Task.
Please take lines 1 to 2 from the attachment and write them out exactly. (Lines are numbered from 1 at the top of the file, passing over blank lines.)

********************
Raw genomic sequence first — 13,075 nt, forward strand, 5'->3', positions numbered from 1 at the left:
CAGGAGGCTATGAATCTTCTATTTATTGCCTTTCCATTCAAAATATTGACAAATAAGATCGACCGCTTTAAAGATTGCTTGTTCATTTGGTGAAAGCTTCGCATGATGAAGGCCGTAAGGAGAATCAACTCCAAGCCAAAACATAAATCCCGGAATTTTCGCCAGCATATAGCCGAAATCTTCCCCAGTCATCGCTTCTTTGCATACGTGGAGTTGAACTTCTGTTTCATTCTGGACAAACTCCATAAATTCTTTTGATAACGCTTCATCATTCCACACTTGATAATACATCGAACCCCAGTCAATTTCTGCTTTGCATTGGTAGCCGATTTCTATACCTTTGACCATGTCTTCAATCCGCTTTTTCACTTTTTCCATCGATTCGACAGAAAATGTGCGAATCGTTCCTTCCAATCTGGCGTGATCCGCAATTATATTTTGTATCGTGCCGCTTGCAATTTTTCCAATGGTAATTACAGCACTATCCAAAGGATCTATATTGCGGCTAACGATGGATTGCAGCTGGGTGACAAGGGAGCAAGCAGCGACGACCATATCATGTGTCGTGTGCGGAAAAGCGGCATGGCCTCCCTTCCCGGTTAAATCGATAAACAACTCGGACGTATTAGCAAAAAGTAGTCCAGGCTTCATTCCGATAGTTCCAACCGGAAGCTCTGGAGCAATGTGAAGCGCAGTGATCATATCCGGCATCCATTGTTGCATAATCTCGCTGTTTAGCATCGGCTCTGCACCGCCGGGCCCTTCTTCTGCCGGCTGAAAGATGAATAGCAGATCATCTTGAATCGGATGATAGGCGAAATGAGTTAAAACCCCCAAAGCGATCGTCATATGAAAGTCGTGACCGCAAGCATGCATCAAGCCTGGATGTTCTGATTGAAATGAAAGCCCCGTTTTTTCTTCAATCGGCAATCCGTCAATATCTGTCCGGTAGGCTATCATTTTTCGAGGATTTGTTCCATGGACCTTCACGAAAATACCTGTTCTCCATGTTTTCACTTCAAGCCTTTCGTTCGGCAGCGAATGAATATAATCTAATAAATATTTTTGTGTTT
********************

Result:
Raw genomic sequence first — 13,075 nt, forward strand, 5'->3', positions numbered from 1 at the left:
CAGGAGGCTATGAATCTTCTATTTATTGCCTTTCCATTCAAAATATTGACAAATAAGATCGACCGCTTTAAAGATTGCTTGTTCATTTGGTGAAAGCTTCGCATGATGAAGGCCGTAAGGAGAATCAACTCCAAGCCAAAACATAAATCCCGGAATTTTCGCCAGCATATAGCCGAAATCTTCCCCAGTCATCGCTTCTTTGCATACGTGGAGTTGAACTTCTGTTTCATTCTGGACAAACTCCATAAATTCTTTTGATAACGCTTCATCATTCCACACTTGATAATACATCGAACCCCAGTCAATTTCTGCTTTGCATTGGTAGCCGATTTCTATACCTTTGACCATGTCTTCAATCCGCTTTTTCACTTTTTCCATCGATTCGACAGAAAATGTGCGAATCGTTCCTTCCAATCTGGCGTGATCCGCAATTATATTTTGTATCGTGCCGCTTGCAATTTTTCCAATGGTAATTACAGCACTATCCAAAGGATCTATATTGCGGCTAACGATGGATTGCAGCTGGGTGACAAGGGAGCAAGCAGCGACGACCATATCATGTGTCGTGTGCGGAAAAGCGGCATGGCCTCCCTTCCCGGTTAAATCGATAAACAACTCGGACGTATTAGCAAAAAGTAGTCCAGGCTTCATTCCGATAGTTCCAACCGGAAGCTCTGGAGCAATGTGAAGCGCAGTGATCATATCCGGCATCCATTGTTGCATAATCTCGCTGTTTAGCATCGGCTCTGCACCGCCGGGCCCTTCTTCTGCCGGCTGAAAGATGAATAGCAGATCATCTTGAATCGGATGATAGGCGAAATGAGTTAAAACCCCCAAAGCGATCGTCATATGAAAGTCGTGACCGCAAGCATGCATCAAGCCTGGATGTTCTGATTGAAATGAAAGCCCCGTTTTTTCTTCAATCGGCAATCCGTCAATATCTGTCCGGTAGGCTATCATTTTTCGAGGATTTGTTCCATGGACCTTCACGAAAATACCTGTTCTCCATGTTTTCACTTCAAGCCTTTCGTTCGGCAGCGAATGAATATAATCTAATAAATATTTTTGTGTTT